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Nuit

Numeridanse.tv 1988

Choreographer(s) : Perreault, Jean-Pierre (Canada)

Present in collection(s): Numeridanse.tv

Video producer : Fondation Jean-Pierre Perreault

en fr

Nuit

Numeridanse.tv 1988

Choreographer(s) : Perreault, Jean-Pierre (Canada)

Present in collection(s): Numeridanse.tv

Video producer : Fondation Jean-Pierre Perreault

en fr

Nuit

Drawing had always been among Jean-Pierre Perreault’s creative pursuits but he began practicing it more systematically in the 1980s. His pictorial explorations helped him design “places for dancing” 1 that were really spaces for reflection where he could defy the laws of gravity and accentuate problems in the plastic arts.
Perreault worked with visual artist Richard Purdy to design his first set for Nuit. Its movable walls allowed for vanishing perspective, a theme that would frequently resurface in Perreault’s work.
Nuit (1986) is a piece in which four women and four men, grappling with the hurly-burly of everyday life, interact in a “story without a plot,” 2 a foreshadowing of Perreault’s later works. During this harsh night, the characters push themselves to their limits, different types of interaction take shape and areas of tension emerge among the various materials, masses, volumes and configurations. Dance becomes a “sculptural material endowed with mobility.” 3 This demanding, fiery piece, performed in half-light, expresses a troubling, subterranean vulnerability, rooted in the unflinching integrity that its author succeeded in transmitting to the dancers. Extending some of the strategies Perreault used in Joe, the dancers become percussion instruments, beating the ground in intoxication and finally exhaustion. The performers had backgrounds in both dance and theatre. The mix helped transform the production into a drama that left an indelible impact on the audience. One of the dancers, Louise Bédard, appears to have been a source of inspiration for Perreault and was again given a pivotal role.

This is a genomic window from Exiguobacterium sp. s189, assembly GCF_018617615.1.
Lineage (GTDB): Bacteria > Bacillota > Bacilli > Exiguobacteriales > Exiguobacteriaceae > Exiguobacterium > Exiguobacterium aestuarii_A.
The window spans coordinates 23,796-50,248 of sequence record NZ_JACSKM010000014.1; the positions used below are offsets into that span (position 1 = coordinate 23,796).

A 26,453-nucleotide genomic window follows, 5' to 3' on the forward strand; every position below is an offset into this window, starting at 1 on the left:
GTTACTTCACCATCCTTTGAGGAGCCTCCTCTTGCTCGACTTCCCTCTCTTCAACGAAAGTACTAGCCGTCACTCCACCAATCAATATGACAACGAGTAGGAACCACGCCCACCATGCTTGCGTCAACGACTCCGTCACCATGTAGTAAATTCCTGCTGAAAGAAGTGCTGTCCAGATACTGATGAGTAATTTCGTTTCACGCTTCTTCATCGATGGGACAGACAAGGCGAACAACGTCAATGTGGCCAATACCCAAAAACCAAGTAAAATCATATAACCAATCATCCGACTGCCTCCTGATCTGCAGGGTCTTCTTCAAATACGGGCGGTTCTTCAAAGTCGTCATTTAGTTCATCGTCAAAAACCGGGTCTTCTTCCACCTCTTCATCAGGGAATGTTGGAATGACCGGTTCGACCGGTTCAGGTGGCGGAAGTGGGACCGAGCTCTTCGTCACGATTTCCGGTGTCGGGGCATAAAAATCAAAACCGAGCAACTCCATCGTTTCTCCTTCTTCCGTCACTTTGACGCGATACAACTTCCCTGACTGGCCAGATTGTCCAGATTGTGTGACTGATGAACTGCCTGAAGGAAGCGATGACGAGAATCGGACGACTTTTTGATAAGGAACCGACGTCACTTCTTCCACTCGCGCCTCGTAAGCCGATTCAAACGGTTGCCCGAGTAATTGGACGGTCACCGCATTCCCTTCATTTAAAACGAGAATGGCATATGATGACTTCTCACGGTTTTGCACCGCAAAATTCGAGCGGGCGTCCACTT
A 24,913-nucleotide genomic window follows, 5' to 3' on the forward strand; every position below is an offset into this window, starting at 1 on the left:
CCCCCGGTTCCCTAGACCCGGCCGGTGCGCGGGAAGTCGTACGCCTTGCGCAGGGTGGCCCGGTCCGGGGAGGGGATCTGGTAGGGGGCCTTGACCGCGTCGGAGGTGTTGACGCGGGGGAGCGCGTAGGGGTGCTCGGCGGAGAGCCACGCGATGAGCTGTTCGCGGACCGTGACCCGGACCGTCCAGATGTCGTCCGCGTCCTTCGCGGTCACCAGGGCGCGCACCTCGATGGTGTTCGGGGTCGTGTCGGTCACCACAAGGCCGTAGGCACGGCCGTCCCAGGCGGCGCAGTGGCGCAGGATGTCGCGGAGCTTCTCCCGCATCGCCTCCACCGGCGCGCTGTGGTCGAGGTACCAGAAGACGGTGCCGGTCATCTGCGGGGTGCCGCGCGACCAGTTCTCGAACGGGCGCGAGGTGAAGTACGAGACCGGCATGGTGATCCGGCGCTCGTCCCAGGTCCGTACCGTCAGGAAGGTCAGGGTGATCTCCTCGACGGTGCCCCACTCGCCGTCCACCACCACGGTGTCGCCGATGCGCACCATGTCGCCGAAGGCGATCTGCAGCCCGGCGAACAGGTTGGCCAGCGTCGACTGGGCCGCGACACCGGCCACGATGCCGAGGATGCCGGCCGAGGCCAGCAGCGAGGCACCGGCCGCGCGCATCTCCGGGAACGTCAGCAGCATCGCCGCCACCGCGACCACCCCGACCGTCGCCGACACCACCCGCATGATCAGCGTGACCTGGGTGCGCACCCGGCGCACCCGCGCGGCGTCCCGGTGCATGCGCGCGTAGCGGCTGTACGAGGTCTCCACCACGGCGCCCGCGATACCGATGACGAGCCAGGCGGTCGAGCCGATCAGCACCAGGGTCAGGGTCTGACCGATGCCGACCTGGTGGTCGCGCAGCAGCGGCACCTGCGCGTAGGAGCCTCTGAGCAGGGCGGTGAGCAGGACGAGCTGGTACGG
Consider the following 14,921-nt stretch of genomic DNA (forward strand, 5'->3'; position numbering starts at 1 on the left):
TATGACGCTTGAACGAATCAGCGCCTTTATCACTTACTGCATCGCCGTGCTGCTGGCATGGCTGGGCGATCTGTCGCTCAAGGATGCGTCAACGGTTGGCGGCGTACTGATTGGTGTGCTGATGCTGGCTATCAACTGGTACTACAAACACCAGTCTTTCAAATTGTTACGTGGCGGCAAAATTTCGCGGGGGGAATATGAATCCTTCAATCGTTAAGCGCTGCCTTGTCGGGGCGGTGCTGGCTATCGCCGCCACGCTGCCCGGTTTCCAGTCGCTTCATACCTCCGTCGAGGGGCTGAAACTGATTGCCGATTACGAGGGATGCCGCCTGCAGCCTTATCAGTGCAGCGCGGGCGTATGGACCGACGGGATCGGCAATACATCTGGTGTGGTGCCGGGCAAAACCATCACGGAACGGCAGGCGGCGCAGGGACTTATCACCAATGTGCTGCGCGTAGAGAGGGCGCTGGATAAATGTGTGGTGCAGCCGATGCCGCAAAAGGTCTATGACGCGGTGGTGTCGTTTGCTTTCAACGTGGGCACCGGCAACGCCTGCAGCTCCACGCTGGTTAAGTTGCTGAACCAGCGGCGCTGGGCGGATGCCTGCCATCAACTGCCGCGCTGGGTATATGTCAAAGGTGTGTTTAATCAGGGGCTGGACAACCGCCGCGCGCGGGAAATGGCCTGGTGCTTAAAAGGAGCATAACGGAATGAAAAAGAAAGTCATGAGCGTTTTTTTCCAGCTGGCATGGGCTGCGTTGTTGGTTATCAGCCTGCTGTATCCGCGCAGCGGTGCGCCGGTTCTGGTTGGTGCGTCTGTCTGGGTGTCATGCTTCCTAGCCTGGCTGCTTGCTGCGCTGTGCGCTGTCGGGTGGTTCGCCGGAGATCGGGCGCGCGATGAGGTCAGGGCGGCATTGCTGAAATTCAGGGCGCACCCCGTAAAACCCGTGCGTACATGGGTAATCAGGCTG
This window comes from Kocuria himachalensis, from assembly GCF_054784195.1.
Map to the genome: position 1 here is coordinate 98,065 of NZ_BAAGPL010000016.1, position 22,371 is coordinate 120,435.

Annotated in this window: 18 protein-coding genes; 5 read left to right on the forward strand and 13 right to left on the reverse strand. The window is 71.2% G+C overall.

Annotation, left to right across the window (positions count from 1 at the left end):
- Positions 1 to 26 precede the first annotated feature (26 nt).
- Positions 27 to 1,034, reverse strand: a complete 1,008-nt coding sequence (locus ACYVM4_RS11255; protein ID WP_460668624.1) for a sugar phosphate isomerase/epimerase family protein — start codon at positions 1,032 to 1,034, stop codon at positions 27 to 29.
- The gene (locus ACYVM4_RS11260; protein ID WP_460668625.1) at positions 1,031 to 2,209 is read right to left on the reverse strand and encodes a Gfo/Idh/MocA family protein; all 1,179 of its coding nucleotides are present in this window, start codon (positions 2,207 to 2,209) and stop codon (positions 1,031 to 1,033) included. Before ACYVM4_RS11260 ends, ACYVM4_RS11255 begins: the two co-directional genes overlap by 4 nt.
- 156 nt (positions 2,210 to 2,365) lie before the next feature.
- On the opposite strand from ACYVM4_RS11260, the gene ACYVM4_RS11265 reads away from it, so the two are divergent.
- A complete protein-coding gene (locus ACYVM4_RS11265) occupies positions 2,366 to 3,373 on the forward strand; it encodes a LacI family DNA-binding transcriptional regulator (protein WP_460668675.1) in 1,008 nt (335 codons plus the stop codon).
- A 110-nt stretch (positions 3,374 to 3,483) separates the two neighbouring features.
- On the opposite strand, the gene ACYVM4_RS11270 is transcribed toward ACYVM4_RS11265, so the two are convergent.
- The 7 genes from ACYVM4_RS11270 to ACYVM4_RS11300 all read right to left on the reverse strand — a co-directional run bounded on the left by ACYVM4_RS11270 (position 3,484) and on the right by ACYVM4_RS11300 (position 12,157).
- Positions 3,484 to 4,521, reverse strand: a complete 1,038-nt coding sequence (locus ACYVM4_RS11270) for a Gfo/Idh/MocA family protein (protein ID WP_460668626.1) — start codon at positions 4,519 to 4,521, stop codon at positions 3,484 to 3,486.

The deep blue used by Jean Gervais in the lighting design for Nuit would become part of the signature hue of Perreault’s works. The singular materiality of Nuit and the interpenetration among the multiple components that Perreault again created make this a major work not only in Perreault’s legacy but in the history of Canadian choreography.

1. Laurier Lacroix, “L’invention de la danse,” in Michèle Febvre, ed., Jean-Pierre Perreault. Regard pluriel. Montreal: Les heures bleues, 2001, p. 56.

2. Michèle Febvre, “L’espace de la gravité,” ibid., p. 32.

3. Mathieu Albert, “Jean-Pierre Perreault,” ETC Montréal 15 (August 1991).

Source : Fondation Jean-Pierre Perreault


Credits

Group work for 4 female dancers and 4 male dancers
Choreography: Jean-Pierre Perreault Music,
set design and costumes: Jean-Pierre Perreault
Lighting: Jean Gervais
Rehearsal director: Janet Oxley
Dancers: Louise Bédard, Hélène Blackburn, Pierre-André Coté, Annie Dréau, Claude Godbout, Pierre-Paul Savoie, Daniel Soulières, Tassy Teekman
Premiere October 16, 1986, Salle Marie-Gérin-Lajoie, Université du Québec à Montréal
Produced by Fondation Jean-Pierre Perreault
Length 85 minutes

Perreault, Jean-Pierre

(Montreal 1947–Montreal 2002)

In 1966, at the age of 19, Jean-Pierre Perreault met Jeanne Renaud, who was then preparing to found Le Groupe de la Place Royale in Montréal. That meeting would change Perreault’s life. He went on to train in classical and modern dance and was part of the company from 1967 to 1981. During that time, he danced, produced some 20 choreographies and served as co-artistic director with Peter Boneham.

During his years with Le Groupe de la Place Royale, Perreault also came to know a number of plastic artists and composers from the Automatisteschool, who were friends and collaborators of Jeanne Renaud: Marcelle Ferron, Serge Garant, Fernand Leduc, Françoise Sullivan, Gilles Tremblay. This stimulating environment had a lasting influence on his appreciation of other artistic disciplines and his personal creative vision, which combined drawing, choreography, set design, lighting, music and costumes.